Once upon a time there was a fisherman whose wife had drowned, leaving him with a daughter named Maha. Near them lived a widow who also had a daughter. Every day the widow would go to the fisherman’s house to take care of Maha and every day would say:
– Poor child without mother! I like you like you’re my daughter.
One day Maha asked his father:
– Dad, marry our neighbor. You will no longer have to cook or mend your clothes and I will earn a mother and a sister.
The father made her hair parties and said:
“My little one, I will not remarry.” Stepmothers are often jealous of the children of others.
But the girl kept asking, and after a while the fisherman married her neighbor.
At first it went well, but as time went on the woman saw how much the fisherman loved her daughter. He saw that the child was beautiful and intelligent, while his own daughter was pale and clumsy. The months went by and Maha was forced to do more and more tasks at home. When his father went away, his stepmother gave him only a few dry dates to eat.
One day as the girl was on her way home with three fish that her stepmother had sent her to fetch from her father’s boat, she heard a voice:
– Poor girl with no luck! Have pity on another unfortunate creature. Spare my life.
The frightened girl set down the basket and found a red fish underneath the others. Amazed, she led him back to the river. When he released him, the fish spoke again:
– Allah says that a gesture of kindness is never without reward. Call me when you want and ask me what you need.
When his father returned home, he asked his wife what had happened to the red fish.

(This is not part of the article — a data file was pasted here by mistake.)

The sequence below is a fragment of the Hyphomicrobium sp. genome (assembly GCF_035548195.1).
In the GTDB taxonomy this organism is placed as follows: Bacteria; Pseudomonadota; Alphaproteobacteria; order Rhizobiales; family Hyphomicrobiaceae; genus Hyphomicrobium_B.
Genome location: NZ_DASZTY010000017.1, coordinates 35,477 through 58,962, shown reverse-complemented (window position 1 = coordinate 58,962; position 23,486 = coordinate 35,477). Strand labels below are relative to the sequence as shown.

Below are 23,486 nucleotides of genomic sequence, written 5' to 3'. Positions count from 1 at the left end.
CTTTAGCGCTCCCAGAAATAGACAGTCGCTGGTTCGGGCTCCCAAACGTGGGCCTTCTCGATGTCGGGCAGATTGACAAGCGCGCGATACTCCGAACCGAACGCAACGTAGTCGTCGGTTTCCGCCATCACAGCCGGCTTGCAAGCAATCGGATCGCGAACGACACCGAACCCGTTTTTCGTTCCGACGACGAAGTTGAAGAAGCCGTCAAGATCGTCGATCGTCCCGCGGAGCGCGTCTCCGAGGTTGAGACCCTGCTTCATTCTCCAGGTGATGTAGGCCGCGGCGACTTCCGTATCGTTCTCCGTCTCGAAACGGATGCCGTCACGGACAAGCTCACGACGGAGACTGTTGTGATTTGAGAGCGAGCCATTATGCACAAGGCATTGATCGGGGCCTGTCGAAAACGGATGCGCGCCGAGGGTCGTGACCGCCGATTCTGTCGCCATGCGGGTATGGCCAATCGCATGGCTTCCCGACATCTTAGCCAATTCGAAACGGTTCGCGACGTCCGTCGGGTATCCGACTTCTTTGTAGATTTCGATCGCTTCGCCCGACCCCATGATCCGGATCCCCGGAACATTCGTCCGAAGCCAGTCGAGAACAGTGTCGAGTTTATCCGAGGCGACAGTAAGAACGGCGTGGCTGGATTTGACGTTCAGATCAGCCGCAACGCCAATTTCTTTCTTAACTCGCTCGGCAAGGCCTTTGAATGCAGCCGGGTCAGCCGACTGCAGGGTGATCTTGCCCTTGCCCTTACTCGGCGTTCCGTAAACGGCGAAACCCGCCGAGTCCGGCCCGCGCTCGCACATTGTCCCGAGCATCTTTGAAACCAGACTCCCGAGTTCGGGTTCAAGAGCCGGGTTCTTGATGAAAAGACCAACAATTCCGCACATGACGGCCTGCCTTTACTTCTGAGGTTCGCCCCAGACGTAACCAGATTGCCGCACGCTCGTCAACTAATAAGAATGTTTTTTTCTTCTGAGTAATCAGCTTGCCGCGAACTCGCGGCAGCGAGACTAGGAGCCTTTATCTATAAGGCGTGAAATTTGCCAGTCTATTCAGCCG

– What? exclaimed the stepmother, fussing with Maha. “You didn’t tell me there was another fish.” You will have to look for it well; If you return without him, you will regret it.
It was already night when the girl set out for the river, scared and hungry.
“Fish, fish,” he called, “help me, please.” I don’t know what to do.
The fish appeared at the water’s edge.
– What’s up, my daughter?
“My stepmother is angry because I only brought three fish home.” If you come back empty-handed, you’ll hit me.
“In my mouth,” said the fish, “you will find a gold coin.” Give it to her and tell her you sold the fish.
The stepmother was pleased with the coin but no longer liked her stepdaughter.
The years passed and both girls became women.
Although she worked from sun to sun, Maha was more beautiful every day, inside and out. On the other hand, his half sister had become selfish and mean and often made Maha’s life even more difficult. When she was very desperate, Maha went to the river and called the fish, who always helped her.
One day a merchant’s daughter was getting married, and all the women in town gathered before the wedding to sing and watch the bride’s arms and feet painted with henna. It was a moment of great excitement for the married girls, for this was when the boys’ mothers saw them. Who would they choose to marry their children?
The stepmother washed her daughter well and dressed her in the best clothes she could find. Maha was left at home carrying heavy buckets of water and sweeping the floor.
As soon as her mother and daughter left, Maha ran to the river.
– Fish, fish, tell me what to do. Will I be a slave to my stepmother forever?
The fish appeared at the water’s edge.
– What do you want, my daughter?
“I would like to be with the other girls with the bride.” I wanted to sing and laugh and see all those clothes and jewelry.
“And you will see,” said the fish. “And you won’t sit next to the other girls.” You will sit on the cushions in the middle of the room, right next to the bride! But don’t forget to leave the party before your stepmother.
On the riverbank grass appeared a silk dress, a pearl comb, and a pair of golden sandals. Maha washed, put on her dress, put on her sandals, and put the comb in her hair.